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Posts Tagged ‘specific language disorder’

Co-occurring Difficulties

May 16 2014

Co-occurring Difficulties

Specific Learning Difficulties(SpLD's) are a family of related conditions with significant overlap and co-occurrence, with dyslexia being the most common. The specific learning difficulties include Dyspraxia, Dyscalculia and ADHD/ADD and all effect the way information is learned and processed. They are of  neurological origin, more often hereditary and all are unrelated to intelligence.

A plausible cause of co-occurrence is the proximity between brain regions that serve different cognitive functions and in particular their shared neural networks. Much research continues into developmental disorders and there are real signs that genetics, brain imaging, computational modelling and experimental cognitive techniques are coming together to improve our understanding of the causal pathways.

Dyspraxia / Developmental Co-ordination Disorder(DCD)

Developmental Coordination Disorder (DCD), also known as Dyspraxia, is a common disorder affecting fine and/or gross motor coordination in children and adults. Children may present with difficulties in , for example, self-care, writing, riding a bike, throwing and catching, as well as other educational and recreational activities. In adulthood, new skills such as learning to drive or DIY tasks may be difficult to master. There may be a range of co-occurring difficulties such as problems with time management, planning and organisation.

Dyscalculia

Dyscalculia refers to the inability to understand simple number concepts and to master basic numeracy skills. There are likely to be difficulties dealing with numbers at very basic levels, such as learning number facts and procedures, telling the time, time keeping, understanding quantity, prices and money.

Attention Deficit Hyperactivity Disorder(ADHD)/ Attention Deficit Disorder (ADD)

Attention Deficit (Hyperactivity) Disorder affects an individual's ability to control attention and behaviour in an optimal and adaptive manner. The disorder often occurs together with the tendency to be overactive and impulsive. Behaviour may be erratic, unpredictable and inappropriate, often  blurting out inappropriate comments or interrupting excessively.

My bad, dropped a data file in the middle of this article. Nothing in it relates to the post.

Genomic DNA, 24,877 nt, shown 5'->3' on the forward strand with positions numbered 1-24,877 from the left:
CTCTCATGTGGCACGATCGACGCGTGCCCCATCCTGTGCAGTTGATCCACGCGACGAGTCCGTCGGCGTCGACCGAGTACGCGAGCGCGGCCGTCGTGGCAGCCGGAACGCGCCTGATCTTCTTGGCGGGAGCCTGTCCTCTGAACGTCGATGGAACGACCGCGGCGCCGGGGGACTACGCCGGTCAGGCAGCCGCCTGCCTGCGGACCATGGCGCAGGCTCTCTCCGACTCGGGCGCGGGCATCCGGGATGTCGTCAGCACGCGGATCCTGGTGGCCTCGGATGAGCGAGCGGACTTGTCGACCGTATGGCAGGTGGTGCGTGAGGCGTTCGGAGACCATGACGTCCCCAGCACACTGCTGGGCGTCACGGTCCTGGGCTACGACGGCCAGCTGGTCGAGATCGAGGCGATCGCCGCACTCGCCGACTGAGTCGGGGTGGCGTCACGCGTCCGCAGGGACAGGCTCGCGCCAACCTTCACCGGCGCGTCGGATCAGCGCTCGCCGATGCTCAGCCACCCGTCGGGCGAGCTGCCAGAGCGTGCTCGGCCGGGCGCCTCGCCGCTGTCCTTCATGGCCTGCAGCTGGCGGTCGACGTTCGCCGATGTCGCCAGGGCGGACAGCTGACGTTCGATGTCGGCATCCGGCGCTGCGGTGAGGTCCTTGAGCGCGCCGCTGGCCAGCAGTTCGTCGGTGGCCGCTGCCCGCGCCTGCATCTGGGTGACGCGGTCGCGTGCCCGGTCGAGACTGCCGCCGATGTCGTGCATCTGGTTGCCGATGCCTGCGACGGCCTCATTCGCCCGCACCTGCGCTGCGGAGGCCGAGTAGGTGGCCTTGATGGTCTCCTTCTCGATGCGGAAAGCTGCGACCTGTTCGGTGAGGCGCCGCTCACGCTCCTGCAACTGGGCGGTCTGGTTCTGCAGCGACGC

What is Dyslexia?

Apr 19 2014

Key Facts and characteristics.

Definition produced by the International Dyslexia Association (IDA)

Dyslexia is a specific learning disability that is neurobiological in origin. It is characterised by difficulties with accurate and/or fluent word recognition and by poor spelling and decoding difficulties. These difficulties typically result from a deficit in the phonological component of language that is often unexpected in relation to other cognitive abilities and the provision of effective classroom instruction.

  • Dyslexia is a specific rather than a generalised learning difficulty.
  • Dyslexia is one of a family of related specific learning difficulties(SpLD’s) which have significant overlap and co-occurrence. The other SpLD’s include Dyspraxia, Dyscalculia and Attention Deficit Hyperactivity Disorder/Attention Deficit Disorder.
  • Weakness in Literacy is often the most visible sign of dyslexia. However, Dyslexia is an information processing difficulty which involves the way information is processed, stored and retrieved.
  • Vulnerabilities in Phonological Awareness, verbal working memory and in an individual’s speed of processing are considered key indicators of dyslexia.
  • Dyslexics can also display difficulties with personal organisation, time management, sequencing number or letter strings or events and direction. These are not by themselves markers of dyslexia.
  • Dyslexia exists as a continuum, from mild to severe.
  • Dyslexia has a hereditary basis: it tends to run in families. Children with at least one dyslexic parent are more likely to develop reading difficulties than other children.
  • Advances in brain imaging reveal the different workings of the dyslexic reader compared to a typically developing reader.
  • Dyslexia is not related to intelligence, though most dyslexics are at least of average intelligence, many reach a higher level.